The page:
Lost in transportation
Taking a taxi in Thailand isn’t easy if you’re a foreigner who doesn’t speak the language. This morning, I wanted to take a taxi to Vimanmek Mansion for some sightseeing.
The place was recommended in Thai Airways’ in-flight magazine as one of the lesser-known, yet worth-while sights in Bangkok. “Famous as the world’s largest teakwood building, Vimanmek Mansion is set in spacious green gardens…” it said in the magazine. Reason enough for me to go there.
Off the beaten track…
The first taxi I got into didn’t know what the hell I was talking about when I told him I wanted to go to Vimanmek Mansion. I showed him the page from the Thai Airways magazine, which I’d cleverly torn our and saved, but that didn’t help either.
My taxi driver couldn’t read the name Vimanmek because the Thais have a different alphabet. And the picture in the text didn’t look like anything he recognized.
So after some shrugging, smiling and friendly explanations (I presume) in Thai, he pulled over and let me out of his car.
In the next taxi, things got off to a familiar start. This time, however, the driver called someone on his cell phone and then handed it to me.
I guess the person on the other end was supposed to be able to understand me and then explain to the driver where I wanted to go.
So in the friendliest and most arti-cu-la-ted way I could, I told the person on the other end: “I would like to go to Vimanmek Mansion.”
I heard a click and the line went dead.
But my taxi driver had his heart set on getting me to my destination, so he made another call. Again, he gave me the phone and once again, I tried to explain what I wanted to the stranger on the other end “Vimanmek Mansion. I want to go to Vimanmek Mansion.”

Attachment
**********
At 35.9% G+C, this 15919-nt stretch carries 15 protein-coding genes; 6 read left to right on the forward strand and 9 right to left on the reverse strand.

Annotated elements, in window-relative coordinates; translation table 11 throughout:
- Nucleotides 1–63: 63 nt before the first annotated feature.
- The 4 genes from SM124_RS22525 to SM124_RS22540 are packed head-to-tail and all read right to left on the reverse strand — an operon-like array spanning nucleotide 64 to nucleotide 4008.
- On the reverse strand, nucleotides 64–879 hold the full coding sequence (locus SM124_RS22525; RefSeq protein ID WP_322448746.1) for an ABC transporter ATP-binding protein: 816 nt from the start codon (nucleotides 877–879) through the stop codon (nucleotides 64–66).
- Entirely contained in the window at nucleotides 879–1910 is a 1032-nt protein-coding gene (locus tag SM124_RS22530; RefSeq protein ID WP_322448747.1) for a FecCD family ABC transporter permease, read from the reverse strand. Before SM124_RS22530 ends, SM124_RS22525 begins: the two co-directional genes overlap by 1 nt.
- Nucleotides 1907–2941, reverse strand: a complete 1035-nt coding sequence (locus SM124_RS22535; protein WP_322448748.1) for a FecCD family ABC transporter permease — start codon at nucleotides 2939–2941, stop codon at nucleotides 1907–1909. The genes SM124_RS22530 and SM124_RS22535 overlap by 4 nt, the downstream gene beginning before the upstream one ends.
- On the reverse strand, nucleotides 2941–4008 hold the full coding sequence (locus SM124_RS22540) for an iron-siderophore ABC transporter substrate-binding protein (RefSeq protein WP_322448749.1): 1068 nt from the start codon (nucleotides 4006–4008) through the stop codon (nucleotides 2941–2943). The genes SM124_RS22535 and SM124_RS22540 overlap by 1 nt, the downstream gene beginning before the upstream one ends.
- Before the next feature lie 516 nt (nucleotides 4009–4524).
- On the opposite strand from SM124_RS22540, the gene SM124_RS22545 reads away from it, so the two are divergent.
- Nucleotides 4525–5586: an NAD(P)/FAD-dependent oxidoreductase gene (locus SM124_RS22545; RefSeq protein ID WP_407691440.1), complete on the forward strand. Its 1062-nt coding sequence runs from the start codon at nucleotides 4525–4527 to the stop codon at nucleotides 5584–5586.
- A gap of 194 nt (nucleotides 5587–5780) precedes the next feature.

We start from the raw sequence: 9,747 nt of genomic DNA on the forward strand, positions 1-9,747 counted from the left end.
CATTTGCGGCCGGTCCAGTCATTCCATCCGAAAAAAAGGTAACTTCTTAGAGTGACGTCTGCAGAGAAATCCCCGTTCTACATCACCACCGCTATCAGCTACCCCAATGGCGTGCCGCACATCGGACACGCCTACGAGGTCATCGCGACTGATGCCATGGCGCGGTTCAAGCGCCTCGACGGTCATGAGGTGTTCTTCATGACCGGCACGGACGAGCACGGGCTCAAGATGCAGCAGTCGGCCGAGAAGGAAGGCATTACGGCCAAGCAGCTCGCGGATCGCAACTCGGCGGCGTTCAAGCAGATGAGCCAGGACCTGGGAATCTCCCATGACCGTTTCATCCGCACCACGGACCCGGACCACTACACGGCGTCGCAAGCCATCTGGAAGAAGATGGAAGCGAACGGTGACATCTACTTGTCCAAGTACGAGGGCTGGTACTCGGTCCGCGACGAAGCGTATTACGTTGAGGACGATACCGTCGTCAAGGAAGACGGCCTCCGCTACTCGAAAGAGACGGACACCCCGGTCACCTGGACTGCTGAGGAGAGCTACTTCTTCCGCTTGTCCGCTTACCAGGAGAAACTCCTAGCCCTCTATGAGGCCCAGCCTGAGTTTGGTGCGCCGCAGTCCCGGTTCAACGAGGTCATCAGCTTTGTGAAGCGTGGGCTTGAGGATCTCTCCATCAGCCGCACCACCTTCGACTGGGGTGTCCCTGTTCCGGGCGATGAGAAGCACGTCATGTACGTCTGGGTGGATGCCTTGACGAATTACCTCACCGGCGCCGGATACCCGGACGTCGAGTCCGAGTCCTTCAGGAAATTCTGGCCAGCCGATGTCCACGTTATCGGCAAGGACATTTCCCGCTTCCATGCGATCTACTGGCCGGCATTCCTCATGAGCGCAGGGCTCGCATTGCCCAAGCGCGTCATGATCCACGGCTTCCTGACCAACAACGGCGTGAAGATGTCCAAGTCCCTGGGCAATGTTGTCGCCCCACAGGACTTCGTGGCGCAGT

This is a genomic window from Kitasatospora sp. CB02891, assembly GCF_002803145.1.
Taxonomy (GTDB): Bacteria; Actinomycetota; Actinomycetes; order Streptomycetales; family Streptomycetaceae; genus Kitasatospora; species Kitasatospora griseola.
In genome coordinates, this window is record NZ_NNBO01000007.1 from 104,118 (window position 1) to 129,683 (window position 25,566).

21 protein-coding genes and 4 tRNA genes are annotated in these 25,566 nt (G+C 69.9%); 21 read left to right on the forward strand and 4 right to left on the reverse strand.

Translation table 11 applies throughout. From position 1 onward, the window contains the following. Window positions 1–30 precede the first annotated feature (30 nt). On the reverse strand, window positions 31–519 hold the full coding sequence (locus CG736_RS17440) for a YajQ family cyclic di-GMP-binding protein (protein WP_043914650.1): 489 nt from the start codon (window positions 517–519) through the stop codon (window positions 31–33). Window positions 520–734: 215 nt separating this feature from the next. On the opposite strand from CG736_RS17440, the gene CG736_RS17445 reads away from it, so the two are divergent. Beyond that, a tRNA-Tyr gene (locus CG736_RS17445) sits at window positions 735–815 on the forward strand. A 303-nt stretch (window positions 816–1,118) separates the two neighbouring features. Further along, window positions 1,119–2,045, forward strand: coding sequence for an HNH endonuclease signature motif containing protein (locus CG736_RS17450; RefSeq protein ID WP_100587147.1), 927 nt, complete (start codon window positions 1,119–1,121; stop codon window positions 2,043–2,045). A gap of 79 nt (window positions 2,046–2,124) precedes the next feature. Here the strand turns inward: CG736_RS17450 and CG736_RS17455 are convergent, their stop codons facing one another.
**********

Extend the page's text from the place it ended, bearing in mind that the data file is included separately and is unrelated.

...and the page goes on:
But I just got passed on to someone else. “Vimanmek Mansion. I would like to go to Vimanmek,” I told him, but his response in Thai was beyond me. “Vimanmek. I want to go to Vimanmek,” I said one more time. He hung up.
Frustration turns to puzzlement
I was almost ready to get out of the taxi in the hope that another driver might know this place, but my driver had already pulled up to a hotel and gotten the attention of the livered employee standing in front of it.
I can only guess that what he then said must have been something like: “Oh, you want to go to Vimanmek! Why didn’t you just say so? Vimanmek Mansion, ha ha, Vimanmek Mansion!”
But wasn’t that what I’d said all along?
I still haven’t figured out why episodes like this one happen so often when Westerners try to pronounce Asian words.
It’s always the same story: The Asians we address just look at us as though we’re speaking gibberish. We try to say the word again and again, until finally someone understands what we’re trying to say.
And then they repeat what we’ve said just the way we’ve said it (at least it always seems that way to me). But to our Asian counterparts, the way we said it must have been absolutely incomprehensible.
Maybe it’s the tonal thing – that we Westerners just can’t get the tonality of the words right. All we hear is the pronunciation, not the pitch or melody of the word.
By the way: if you’re ever in Bangkok and thinking about visiting Vimanmek Mansion, go! It’s worth it.
But you may want to ask a Thai to write it down for you in Thai script before you get on a taxi.